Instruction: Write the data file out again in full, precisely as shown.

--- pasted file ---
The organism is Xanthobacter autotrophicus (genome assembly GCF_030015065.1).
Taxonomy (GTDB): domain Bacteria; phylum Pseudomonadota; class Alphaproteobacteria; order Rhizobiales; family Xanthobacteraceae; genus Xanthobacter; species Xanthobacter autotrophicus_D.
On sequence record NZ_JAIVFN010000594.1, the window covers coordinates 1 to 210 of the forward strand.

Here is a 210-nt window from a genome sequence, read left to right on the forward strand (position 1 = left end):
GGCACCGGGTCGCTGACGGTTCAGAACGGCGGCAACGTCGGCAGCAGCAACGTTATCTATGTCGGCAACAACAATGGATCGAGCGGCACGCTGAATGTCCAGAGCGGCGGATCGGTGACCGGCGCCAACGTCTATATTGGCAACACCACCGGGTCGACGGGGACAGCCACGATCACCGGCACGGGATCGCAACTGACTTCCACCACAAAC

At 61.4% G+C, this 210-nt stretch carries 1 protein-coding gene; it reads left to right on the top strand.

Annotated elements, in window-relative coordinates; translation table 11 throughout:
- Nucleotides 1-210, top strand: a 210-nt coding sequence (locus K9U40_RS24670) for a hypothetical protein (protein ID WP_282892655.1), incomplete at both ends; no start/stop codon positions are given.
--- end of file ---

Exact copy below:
The organism is Xanthobacter autotrophicus (genome assembly GCF_030015065.1).
Taxonomy (GTDB): domain Bacteria; phylum Pseudomonadota; class Alphaproteobacteria; order Rhizobiales; family Xanthobacteraceae; genus Xanthobacter; species Xanthobacter autotrophicus_D.
On sequence record NZ_JAIVFN010000594.1, the window covers coordinates 1 to 210 of the forward strand.

Here is a 210-nt window from a genome sequence, read left to right on the forward strand (position 1 = left end):
GGCACCGGGTCGCTGACGGTTCAGAACGGCGGCAACGTCGGCAGCAGCAACGTTATCTATGTCGGCAACAACAATGGATCGAGCGGCACGCTGAATGTCCAGAGCGGCGGATCGGTGACCGGCGCCAACGTCTATATTGGCAACACCACCGGGTCGACGGGGACAGCCACGATCACCGGCACGGGATCGCAACTGACTTCCACCACAAAC

At 61.4% G+C, this 210-nt stretch carries 1 protein-coding gene; it reads left to right on the top strand.

Annotated elements, in window-relative coordinates; translation table 11 throughout:
- Nucleotides 1-210, top strand: a 210-nt coding sequence (locus K9U40_RS24670) for a hypothetical protein (protein ID WP_282892655.1), incomplete at both ends; no start/stop codon positions are given.